As we’ve progressed deeper into the twenty-first century, we’ve become more aware of the reasoning behind America’s label of “The Melting Pot.” In America, we celebrate a great diversity of cultures, and we’ve become more open to accepting the wide variety of cultures. However, our words and actions don’t always accurately reflect our good intentions. The intent of embracing diversity soon morphs into racism.
Embracing diversity doesn’t mean seeing everyone the same way. We are equal, but we are not the same. When we say that we see everyone as the same color, we are not embracing diversity, but ignoring it. We try to make everyone conform into the same cutout of a person and praise ourselves for not seeing color. But we should see color.
Embracing diversity means acknowledging the difference in colors, but refusing to let that sole detail allow us to alter our perception of them. We should not ignore the fact that people are different, because we are. We cannot deny facts. We need to get to the point where we can say, “You’re not the same color as me, you have a different culture than I do, you were raised a different way than I was- but I love that.” The key to embracing diversity is not ignorance, but awareness.
Soon, though, the intent to see color quickly turns into racism. People start to make assumptions. They assume that because you’re of a certain race, you should fit all of the molds of that culture. They assume that you should know everything about your culture. It’s not okay to walk up to a Mexican student and ask them to translate something into Spanish. When we make assumptions about people’s race, we shift back to racist tendencies.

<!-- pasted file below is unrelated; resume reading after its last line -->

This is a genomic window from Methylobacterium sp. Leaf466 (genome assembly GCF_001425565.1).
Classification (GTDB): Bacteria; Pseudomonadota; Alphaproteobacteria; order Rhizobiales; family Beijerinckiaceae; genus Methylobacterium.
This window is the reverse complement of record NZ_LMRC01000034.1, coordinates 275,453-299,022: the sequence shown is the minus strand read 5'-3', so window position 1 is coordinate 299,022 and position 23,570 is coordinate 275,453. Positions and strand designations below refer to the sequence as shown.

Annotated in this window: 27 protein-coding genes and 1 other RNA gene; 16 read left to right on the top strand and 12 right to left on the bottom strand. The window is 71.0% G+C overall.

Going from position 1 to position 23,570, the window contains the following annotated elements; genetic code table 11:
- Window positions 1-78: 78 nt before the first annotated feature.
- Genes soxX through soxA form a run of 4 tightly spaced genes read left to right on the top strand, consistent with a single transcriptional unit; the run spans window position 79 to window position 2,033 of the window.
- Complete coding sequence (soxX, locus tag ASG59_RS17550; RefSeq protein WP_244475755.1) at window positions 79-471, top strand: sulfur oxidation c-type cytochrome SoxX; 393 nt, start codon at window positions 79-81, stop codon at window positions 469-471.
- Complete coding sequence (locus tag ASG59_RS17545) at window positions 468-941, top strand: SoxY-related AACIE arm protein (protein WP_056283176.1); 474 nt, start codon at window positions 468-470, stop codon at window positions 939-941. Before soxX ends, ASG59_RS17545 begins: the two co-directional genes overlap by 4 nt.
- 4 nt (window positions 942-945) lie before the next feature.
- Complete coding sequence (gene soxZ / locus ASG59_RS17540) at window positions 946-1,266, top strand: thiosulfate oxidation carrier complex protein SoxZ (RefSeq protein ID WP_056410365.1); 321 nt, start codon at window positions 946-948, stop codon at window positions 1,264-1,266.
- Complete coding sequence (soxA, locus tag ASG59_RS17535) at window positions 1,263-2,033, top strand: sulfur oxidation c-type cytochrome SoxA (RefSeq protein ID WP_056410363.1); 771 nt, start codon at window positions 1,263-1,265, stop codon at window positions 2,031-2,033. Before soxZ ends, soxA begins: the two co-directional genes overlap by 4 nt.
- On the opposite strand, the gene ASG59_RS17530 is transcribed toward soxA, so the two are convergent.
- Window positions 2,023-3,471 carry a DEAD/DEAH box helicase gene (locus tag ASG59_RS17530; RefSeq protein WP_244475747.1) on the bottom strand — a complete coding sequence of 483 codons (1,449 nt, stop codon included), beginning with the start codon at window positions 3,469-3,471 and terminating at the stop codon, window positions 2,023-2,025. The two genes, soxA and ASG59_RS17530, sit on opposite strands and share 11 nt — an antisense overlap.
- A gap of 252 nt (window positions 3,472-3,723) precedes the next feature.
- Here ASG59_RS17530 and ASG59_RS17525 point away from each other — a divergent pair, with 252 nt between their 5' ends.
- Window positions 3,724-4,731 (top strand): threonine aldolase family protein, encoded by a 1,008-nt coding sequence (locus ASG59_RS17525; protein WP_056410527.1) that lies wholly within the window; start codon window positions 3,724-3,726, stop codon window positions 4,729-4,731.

It’s easy nowadays to offend people with our words and actions, but if we make an effort, we can become a more socially aware society that accepts diversity as a beautiful aspect of our nation. Race is just one facet of a much larger discussion that needs to take place. We can be accepting of all sorts of different backgrounds, be it race, gender, sexuality, etc. The first step, though, is to recognize the issue.
When we see people, we notice their color. It’s inevitable, and it’s not an issue. It’s what we do beyond that point that determines our intentions. Do we embrace diversity or do we embrace racism?